Acting Mayor Kim Janey announced Alexandra Oliver-Dávila's resignation this afternoon, the day after School Committee member Lorna Rivera resigned over text messages the two exchanged impugning white parents from West Roxbury.
In a statement, Janey called their text messages "unfortunate," but added that she understands why the two made the comments they did, in the middle of a nine-hour hearing on exam-school admissions after they'd gotten death threats over the issue:
I respect and support the decisions of Alexandra Oliver-Davila and Dr. Lorna Rivera to resign as members of the Boston School Committee. Ms. Oliver-Davila and Dr. Rivera have been dedicated stewards of the committee and passionate advocates for Boston families. Their private remarks, which were recently made public, were unfortunate and unfairly disparaged members of the Boston Public Schools community. As women of color who advocate for racial equity in our schools, I also understand their comments were made in the wake of death threats and unacceptable racist attacks that were frightening, offensive, and painful. As their time on the school committee ends, their work to lift up equity in Boston Public Schools must continue.
In her resignation letter, Oliver-Dávila her life as a girl and teen, getting spit on, threatened with physical violence and being called a 'spic' - and said all those feelings came rushing back during the nine-hour meeting on exam-school admissions:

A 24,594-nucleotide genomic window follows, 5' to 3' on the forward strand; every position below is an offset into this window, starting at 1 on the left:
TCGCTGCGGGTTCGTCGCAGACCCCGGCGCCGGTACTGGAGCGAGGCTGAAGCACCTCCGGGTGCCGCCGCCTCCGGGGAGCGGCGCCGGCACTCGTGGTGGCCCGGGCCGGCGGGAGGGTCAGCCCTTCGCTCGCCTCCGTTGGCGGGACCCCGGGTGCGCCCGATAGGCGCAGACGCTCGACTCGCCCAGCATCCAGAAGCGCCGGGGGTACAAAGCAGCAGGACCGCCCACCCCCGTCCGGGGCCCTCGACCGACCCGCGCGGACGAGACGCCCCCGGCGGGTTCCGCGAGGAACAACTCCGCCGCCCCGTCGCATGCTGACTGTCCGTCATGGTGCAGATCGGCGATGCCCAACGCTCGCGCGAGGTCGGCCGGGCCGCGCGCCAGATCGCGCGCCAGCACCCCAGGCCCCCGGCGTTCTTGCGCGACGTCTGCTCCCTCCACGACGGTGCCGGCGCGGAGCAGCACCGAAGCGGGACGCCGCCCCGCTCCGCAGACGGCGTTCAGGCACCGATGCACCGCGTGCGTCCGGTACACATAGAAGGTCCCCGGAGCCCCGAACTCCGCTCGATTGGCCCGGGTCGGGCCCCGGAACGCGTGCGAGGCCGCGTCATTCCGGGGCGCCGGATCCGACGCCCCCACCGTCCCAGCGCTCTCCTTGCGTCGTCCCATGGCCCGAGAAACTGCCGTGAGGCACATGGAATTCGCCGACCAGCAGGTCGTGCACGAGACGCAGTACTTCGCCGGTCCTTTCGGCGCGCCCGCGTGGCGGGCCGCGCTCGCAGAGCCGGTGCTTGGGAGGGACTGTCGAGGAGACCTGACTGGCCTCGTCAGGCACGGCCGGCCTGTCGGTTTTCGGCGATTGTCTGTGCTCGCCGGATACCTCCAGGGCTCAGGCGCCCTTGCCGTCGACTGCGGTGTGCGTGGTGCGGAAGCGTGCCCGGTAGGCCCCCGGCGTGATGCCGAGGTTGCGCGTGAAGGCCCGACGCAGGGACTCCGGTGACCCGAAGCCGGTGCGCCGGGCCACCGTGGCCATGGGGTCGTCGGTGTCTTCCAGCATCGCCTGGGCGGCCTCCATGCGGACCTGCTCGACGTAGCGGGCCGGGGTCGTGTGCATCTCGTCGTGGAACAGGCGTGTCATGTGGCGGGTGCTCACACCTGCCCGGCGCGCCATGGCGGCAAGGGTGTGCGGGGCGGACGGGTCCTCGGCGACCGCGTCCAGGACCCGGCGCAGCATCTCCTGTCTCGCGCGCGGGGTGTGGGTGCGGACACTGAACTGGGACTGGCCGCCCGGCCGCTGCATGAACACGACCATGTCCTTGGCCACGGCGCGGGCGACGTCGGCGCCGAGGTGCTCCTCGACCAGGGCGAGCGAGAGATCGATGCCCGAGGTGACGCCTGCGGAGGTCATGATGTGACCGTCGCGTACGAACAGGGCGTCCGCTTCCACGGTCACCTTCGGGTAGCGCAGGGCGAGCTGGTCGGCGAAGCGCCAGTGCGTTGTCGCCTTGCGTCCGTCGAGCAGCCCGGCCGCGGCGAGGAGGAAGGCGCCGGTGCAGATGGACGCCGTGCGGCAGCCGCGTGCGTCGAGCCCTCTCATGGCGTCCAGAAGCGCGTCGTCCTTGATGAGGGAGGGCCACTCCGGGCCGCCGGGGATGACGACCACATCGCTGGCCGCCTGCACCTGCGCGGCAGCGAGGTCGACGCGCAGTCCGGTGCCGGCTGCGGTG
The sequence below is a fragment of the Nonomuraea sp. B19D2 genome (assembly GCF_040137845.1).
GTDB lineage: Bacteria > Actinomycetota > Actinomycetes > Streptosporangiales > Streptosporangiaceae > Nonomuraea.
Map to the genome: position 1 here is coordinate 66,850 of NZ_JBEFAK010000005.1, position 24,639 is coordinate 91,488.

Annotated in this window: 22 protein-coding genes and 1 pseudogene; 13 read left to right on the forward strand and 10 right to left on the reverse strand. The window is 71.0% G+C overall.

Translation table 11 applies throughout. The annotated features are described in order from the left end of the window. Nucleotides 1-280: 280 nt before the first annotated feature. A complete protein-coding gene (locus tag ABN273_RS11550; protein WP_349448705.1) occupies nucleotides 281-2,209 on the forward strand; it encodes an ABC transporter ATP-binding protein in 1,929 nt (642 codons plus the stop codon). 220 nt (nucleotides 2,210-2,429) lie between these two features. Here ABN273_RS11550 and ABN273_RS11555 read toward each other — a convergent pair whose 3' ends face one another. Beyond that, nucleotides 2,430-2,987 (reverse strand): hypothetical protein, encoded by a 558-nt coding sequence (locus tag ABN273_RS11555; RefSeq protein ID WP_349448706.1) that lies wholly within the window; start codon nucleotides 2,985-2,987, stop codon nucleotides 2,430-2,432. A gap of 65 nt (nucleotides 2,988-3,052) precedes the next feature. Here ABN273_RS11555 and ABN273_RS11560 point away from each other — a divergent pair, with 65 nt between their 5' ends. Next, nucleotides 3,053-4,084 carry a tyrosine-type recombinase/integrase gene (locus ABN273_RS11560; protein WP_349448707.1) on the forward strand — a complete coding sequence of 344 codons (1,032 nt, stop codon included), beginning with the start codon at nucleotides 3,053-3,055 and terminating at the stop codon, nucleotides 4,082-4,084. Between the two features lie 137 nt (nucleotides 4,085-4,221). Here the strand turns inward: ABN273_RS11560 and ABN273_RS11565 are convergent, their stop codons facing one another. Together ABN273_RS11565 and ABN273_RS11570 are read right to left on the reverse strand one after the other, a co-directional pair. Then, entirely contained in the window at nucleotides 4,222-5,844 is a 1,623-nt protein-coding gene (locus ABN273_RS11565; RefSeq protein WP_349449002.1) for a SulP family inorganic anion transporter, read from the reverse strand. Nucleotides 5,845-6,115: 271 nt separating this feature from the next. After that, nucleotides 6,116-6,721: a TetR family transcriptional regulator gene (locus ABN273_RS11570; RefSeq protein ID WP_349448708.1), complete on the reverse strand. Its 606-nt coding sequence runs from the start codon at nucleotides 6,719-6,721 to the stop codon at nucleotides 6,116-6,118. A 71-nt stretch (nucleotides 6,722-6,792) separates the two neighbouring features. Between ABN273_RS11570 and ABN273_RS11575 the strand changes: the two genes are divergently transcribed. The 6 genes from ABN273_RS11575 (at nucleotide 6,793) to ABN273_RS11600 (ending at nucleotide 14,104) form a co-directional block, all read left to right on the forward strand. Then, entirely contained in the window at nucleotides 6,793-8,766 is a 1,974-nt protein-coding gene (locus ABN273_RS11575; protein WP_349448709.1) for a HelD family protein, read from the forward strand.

During the School Committee meeting on October 22, I felt transported back to my youth as members of the public delivered testimony that was in many instances directly racist in nature, comments that were meant to portray students like me, like my daughter, as 'other' or as someone not worthy of the exam school seats, or as taking an exam school seat away from their rightful owners. It was painful. And in the heat of the moment, it caused me to vent by sending inappropriate personal text messages to one of my colleagues. I regrettably allowed myself to do what others have done to me. I failed my own standards in this private exchange. These messages matched the sharpness of what was being delivered via public testimony this night.
Janey thanked the two for their service, then added:
As a Black woman, I know that racism hurts. The rocks and racial slurs thrown at me as a child left a lasting impression. I believe we can only heal the wounds of bigotry when we find the courage to call it out and commit to the shared work of dismantling structural racism.
The shared experience of Ms. Oliver-Davila and Dr. Rivera, and their decision to step down, amplifies the need for meaningful dialog and important work we must do as a city to address racism. Sadly, their departure also leaves a void in Latina leadership on our school committee that I am determined to address.
Equity in Boston Public Schools cannot wait. As Mayor, I am committed to advancing the equity agenda that is now underway. That includes proceeding with a vote on exam school admissions this summer. I am also committed to preserving Latinx representation on our school committee. I am working to immediately begin the application process for new school committee members to lead the next chapter of equity and opportunity in our schools.
Oliver-Dávila, also executive director of Sociedad Latina, had served on the School Committee since 2016. She became chairwoman following Michael Loconto's resignation the day after the same meeting.